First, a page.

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Jan 08, 2006
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Camelia Sadat, Daughter of Late Egyptian President, Tells of Marriage at the Age of 12 to an Abusive Husband

#1018 | 05:01
Source: Dream TV (Egypt)

Following are excerpts from an interview given by Camelia Sadat, daughter of late Egyptian president Anwar Sadat, which aired on Dream 2 TV on January 8, 2006.

Interviewer: How were you married off at the age of 12?

Camelia Sadat: This is something you should ask the late president Gamal Abd Al-Nasser, the late president Anwar Sadat, my father, who was the parliament speaker back then...

Interviewer: They legislated a special law for you...

Camelia Sadat: ...and the late chief-of-staff Abd Al-Hakim 'Amer. My father told the official who performed the marriage that I did not have a birth certificate, because they wanted to perform the marriage before I was of legal age. The official asked him: "Mr. President, who are the witnesses?" - because one needs two witnesses to testify that the bride is of legal age. Gamal [Abd Al-Nasser] looked at father and said: ""What's going on, Anwar? There are two presidents in town, and I didn't know?!" Father said to the official: [The witnesses are] President Gamal Abd Al-Nasser and General Abd Al-Hakim 'Amar. Then the official gave them the document, and they signed it.

The only one who had anything to say about this was Gamal Abd Al-Nasser's wife, Tahiya, may she rest in peace.

Interviewer: Did she protest this?

Camelia Sadat: Yes, she did. All the Revolution Leadership Council members came to her for lunch – and this is a story I heard from my father. He said to me: Aunt Tahiya embarrassed me. She said to us: "I am calling the police. They will put you in the police car and take you to jail. What you did to Camellia is breaking my heart."

Interviewer: What you're saying is that the country's leaders at the time were involved in falsifying your age. How old did they make you?

Camelia Sadat: They made me 16, which is the legal age for marriage. But what happened to my life was the ruin of my childhood. My childhood was completely ruined, because they began to treat me as a woman.


This marriage taught me how to be independent, how to defend myself, and how to be a woman who expresses her opinion. The was just one reason for this: The harshness with which my husband treated me went beyond words, curses, or even physical [abuse]. It reached a very severe level.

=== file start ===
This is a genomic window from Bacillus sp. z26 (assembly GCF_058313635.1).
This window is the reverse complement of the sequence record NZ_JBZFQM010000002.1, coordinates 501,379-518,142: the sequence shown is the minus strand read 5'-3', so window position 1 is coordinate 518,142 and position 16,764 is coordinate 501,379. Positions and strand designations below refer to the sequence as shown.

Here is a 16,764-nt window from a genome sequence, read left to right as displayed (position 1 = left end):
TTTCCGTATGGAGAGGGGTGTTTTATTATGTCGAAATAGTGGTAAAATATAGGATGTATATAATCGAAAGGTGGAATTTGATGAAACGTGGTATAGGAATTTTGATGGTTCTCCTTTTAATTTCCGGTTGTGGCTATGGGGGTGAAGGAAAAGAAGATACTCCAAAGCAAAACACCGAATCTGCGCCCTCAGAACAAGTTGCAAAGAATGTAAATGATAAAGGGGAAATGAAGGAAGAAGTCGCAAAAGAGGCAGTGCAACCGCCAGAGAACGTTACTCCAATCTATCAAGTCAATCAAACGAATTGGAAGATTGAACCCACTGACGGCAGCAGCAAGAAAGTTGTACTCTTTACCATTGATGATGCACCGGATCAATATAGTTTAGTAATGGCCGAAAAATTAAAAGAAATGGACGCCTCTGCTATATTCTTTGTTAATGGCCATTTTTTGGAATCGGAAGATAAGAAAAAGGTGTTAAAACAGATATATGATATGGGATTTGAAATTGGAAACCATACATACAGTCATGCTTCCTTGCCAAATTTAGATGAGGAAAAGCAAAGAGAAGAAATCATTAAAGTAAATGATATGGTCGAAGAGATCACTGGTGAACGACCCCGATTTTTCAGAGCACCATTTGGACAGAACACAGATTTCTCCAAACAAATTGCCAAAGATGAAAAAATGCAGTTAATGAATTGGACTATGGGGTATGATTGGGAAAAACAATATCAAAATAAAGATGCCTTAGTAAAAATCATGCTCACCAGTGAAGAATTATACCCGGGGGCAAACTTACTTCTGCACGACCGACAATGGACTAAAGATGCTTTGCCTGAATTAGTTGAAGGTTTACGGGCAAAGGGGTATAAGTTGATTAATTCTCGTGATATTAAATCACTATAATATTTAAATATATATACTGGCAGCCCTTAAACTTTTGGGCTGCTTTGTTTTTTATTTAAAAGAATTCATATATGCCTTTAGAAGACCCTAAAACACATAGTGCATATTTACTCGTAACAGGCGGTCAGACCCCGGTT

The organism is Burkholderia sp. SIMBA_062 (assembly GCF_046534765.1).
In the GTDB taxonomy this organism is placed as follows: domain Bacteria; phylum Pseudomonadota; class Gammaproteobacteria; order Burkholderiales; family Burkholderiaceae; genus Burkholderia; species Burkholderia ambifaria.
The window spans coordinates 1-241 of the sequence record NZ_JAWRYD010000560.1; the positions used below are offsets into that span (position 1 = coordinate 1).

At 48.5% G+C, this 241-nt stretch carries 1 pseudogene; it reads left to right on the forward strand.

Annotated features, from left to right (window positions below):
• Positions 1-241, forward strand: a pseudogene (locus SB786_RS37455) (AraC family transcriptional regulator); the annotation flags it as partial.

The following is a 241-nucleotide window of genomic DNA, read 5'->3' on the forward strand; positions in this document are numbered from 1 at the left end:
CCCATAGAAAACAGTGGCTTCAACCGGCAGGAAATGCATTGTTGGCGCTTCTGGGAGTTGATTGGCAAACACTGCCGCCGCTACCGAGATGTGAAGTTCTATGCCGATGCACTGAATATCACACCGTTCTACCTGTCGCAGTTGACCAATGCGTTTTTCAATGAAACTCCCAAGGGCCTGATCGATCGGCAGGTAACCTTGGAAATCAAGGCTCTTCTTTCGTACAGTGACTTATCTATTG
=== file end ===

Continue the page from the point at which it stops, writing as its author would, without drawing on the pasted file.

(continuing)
Interviewer: He treated you like one of his soldiers, not as his wife.

Camelia Sadat: He would explode at me, whenever he felt like it. He could do anything. He treated me just as he treated his soldiers, or maybe even worse.


I had two miscarriages, at the age of 13 and 14. In order to be able to give birth to my only daughter, Iqbal – who is named after my mother – I had to spend the first five months of pregnancy on my back, with my legs propped up on cushions. I received stabilizing injections, because I had a uterus of a child, which could not carry a pregnancy.


The first person to learn about this was my late father. I would go to him after my husband had beaten me - and this goes to show that Anwar Saddat was a man of "domestic peace"...

Interviewer: Was there domestic peace?

Camelia Sadat: He was a man of domestic peace. His daughter has been beaten up, and her husband comes to take her. She is in a bad condition. He would say to him: "Why the beating?" My husband would say: "By God, she's a child. She hides behind doors and goes: boo! She wants to play"... I say to her: "Not now"... After a while, she decides to hit me, and I have to defend myself... Anwar Saddat would accept these excuses.

Besides the physical harshness, there was also starvation.

Interviewer: Starvation? You would go to sleep hungry?

Camelia Sadat: I would say to him: "Father, I am hungry. I haven't eaten in two days." He would go, take out money, and say: "Go and eat."


My father became president when I was 21 years old. There was a picture of me in the paper voting for my father.


This is how the marriage was over, because then I said I would sue for divorce.

Interviewer: So you threatened to go to court, and sue for divorce.

Camelia Sadat: The idea came to me from my picture in the paper showing I had reached 21.

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